Effect of magnesium, high altitude and acute mountain sickness on blood flow velocity in the middle cerebral artery.

Détails

ID Serval
serval:BIB_862470011B03
Type
Article: article d'un périodique ou d'un magazine.
Collection
Publications
Titre
Effect of magnesium, high altitude and acute mountain sickness on blood flow velocity in the middle cerebral artery.
Périodique
Clinical Science
Auteur(s)
Lysakowski C., Von Elm E., Dumont L., Junod J.D., Tassonyi E., Kayser B., Tramèr M.R.
ISSN
0143-5221 (Print)
ISSN-L
0143-5221
Statut éditorial
Publié
Date de publication
2004
Peer-reviewed
Oui
Volume
106
Numéro
3
Pages
279-285
Langue
anglais
Résumé
Cerebral blood flow is thought to increase at high altitude and in subjects suffering from acute mountain sickness (AMS); however, data from the literature are contentious. Blood flow velocity in the middle cerebral artery (MCAv) may be used as a proxy measure of cerebral blood flow. Using transcranial Doppler sonography, MCAv was measured during normo- and hyper-ventilation in subjects who participated in a trial that tested the effect of magnesium supplementation on the prevention of AMS. First, MCAv was recorded at 353 m (baseline). Subjects were then randomized to receive oral magnesium citrate and matching placebo. A second measurement was taken after a 24 +/- 2 h ascent from 1130 m to 4559 m (altitude I), and a third after a 20-24 h stay at 4559 m (altitude II). Using multivariate linear regression, an association was sought between MCAv and magnesium supplementation, subjects' age and gender, altitude itself, a temporary stay at altitude, and the presence of AMS (Lake Louise Score >6 with ataxia, nausea and/or headache). Subjects with AMS had additional Doppler recordings immediately before and after rescue medication (oxygen, dexamethasone and acetazolamide). Forty-seven subjects had measurements at baseline, 39 (21 receiving magnesium and 18 placebo) at altitude I and 26 (13 receiving magnesium and 13 placebo) at altitude II. During hyperventilation, MCAv decreased consistently (for each measurement, P<0.001). Magnesium significantly increased MCAv by 8.4 cm.s(-1) (95% confidence interval, 1.8-15), but did not prevent AMS. No other factors were associated with MCAv. Eleven subjects had severe AMS [median score (range), 11 (8-16)] and, after rescue medication, the median score decreased to 3 (range, 0-5; P=0.001), but MCAv remained unchanged (65 +/- 18 cm.s(-1) before compared with 67 +/- 16 cm.s(-1) after rescue medication; P=0.79). MCAv was increased in subjects who received magnesium, but was not affected by exposure to high altitude or by severe AMS.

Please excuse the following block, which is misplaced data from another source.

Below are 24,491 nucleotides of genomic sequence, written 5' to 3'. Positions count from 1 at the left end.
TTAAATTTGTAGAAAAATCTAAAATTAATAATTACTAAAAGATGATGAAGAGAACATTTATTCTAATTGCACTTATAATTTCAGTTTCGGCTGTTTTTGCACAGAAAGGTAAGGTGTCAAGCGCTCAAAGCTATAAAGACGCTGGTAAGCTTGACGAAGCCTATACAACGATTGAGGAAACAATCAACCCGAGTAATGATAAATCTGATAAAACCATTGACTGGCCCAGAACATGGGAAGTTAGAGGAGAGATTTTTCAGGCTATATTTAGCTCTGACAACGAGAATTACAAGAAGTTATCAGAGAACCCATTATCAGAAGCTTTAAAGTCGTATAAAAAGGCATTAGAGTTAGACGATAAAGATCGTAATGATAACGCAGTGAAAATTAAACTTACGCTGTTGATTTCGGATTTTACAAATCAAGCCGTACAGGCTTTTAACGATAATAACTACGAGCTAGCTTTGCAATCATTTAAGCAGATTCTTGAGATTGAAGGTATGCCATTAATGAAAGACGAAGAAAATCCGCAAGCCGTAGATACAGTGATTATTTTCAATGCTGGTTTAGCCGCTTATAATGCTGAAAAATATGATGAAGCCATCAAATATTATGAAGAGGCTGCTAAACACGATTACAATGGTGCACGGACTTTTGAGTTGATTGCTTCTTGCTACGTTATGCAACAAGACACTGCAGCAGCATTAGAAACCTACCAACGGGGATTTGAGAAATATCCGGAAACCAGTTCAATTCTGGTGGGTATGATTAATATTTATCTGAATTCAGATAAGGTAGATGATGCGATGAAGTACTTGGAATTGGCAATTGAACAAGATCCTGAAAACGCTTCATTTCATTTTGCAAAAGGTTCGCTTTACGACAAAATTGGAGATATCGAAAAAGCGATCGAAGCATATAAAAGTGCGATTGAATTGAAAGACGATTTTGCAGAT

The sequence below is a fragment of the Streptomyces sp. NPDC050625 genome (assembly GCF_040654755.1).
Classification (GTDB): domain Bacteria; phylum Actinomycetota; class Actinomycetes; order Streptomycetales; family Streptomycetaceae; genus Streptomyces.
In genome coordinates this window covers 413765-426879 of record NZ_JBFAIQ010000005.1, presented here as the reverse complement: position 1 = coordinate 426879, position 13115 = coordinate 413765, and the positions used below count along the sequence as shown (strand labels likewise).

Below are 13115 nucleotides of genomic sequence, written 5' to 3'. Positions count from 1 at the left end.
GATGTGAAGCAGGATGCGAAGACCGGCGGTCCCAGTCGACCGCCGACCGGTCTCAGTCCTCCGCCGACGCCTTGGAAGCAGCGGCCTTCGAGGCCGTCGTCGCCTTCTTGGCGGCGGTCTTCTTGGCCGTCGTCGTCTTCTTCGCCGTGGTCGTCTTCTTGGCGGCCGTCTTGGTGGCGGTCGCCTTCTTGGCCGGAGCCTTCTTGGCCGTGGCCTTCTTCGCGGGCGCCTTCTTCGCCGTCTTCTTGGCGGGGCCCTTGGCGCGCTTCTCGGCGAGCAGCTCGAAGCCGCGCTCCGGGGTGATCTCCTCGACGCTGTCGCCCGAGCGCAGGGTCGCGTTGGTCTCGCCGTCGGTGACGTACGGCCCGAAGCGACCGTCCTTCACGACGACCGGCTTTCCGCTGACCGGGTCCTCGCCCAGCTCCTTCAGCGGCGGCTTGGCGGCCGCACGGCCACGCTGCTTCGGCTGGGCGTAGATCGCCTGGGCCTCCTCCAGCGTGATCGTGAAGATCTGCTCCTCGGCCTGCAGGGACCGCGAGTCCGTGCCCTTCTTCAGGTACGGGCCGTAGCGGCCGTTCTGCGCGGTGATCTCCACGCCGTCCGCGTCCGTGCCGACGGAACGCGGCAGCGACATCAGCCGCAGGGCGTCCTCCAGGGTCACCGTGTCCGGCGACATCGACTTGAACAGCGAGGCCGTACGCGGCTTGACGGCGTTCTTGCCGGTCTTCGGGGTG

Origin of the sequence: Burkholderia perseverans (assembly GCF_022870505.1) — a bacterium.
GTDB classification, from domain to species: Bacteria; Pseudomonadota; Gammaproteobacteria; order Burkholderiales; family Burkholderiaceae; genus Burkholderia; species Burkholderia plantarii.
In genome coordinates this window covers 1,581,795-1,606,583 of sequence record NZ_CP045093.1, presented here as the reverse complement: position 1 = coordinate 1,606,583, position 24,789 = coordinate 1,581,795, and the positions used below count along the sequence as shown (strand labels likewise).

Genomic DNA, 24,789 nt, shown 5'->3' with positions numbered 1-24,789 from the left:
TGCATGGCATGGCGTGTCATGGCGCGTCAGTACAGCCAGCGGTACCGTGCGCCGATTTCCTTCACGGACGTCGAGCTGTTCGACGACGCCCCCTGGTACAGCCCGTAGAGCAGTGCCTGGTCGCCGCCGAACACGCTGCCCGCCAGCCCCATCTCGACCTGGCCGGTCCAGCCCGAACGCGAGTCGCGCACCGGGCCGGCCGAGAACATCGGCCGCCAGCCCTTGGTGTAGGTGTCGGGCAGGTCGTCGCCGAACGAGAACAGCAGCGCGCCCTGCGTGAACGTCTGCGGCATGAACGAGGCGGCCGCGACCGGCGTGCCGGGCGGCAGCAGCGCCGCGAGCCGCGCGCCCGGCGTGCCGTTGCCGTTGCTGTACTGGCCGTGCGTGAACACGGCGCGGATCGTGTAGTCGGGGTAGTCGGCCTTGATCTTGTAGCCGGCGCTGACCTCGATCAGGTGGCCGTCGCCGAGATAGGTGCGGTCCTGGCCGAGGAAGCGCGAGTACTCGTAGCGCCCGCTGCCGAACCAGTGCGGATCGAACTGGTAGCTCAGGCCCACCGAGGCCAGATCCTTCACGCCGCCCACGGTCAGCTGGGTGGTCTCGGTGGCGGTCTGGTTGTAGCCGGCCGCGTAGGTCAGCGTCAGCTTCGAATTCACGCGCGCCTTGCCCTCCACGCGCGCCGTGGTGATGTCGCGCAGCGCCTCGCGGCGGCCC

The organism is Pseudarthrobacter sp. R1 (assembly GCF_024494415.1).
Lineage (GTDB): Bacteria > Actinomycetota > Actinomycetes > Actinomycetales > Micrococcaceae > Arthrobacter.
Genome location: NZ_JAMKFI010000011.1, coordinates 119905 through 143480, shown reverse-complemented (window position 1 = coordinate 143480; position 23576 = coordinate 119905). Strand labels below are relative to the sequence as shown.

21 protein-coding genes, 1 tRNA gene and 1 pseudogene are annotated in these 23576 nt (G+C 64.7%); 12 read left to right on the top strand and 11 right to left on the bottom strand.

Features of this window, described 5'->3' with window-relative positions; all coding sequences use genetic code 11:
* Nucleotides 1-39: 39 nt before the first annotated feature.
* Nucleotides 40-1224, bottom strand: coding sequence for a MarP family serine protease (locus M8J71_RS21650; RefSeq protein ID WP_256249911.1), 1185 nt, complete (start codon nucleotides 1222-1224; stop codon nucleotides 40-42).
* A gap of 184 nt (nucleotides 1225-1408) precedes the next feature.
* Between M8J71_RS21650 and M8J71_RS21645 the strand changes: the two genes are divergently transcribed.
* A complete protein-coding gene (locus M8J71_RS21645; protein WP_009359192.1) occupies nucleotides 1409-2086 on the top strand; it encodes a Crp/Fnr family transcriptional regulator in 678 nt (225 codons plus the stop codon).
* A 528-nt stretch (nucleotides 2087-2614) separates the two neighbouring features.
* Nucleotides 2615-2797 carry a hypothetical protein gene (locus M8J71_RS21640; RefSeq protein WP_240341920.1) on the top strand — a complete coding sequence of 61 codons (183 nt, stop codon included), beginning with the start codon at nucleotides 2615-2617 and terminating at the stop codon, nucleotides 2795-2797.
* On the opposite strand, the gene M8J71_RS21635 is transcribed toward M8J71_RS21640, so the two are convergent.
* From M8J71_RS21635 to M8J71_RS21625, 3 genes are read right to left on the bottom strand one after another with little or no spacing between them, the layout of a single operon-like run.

Mots-clé
Administration, Oral, Altitude, Altitude Sickness/physiopathology, Altitude Sickness/prevention & control, Blood Flow Velocity, Citric Acid/administration & dosage, Citric Acid/therapeutic use, Gender Identity, Humans, Least-Squares Analysis, Middle Cerebral Artery/physiology, Organometallic Compounds/administration & dosage, Organometallic Compounds/therapeutic use, Time Factors, Ultrasonography, Doppler
Pubmed
Web of science
Création de la notice
30/10/2017 15:09
Dernière modification de la notice
20/08/2019 14:45
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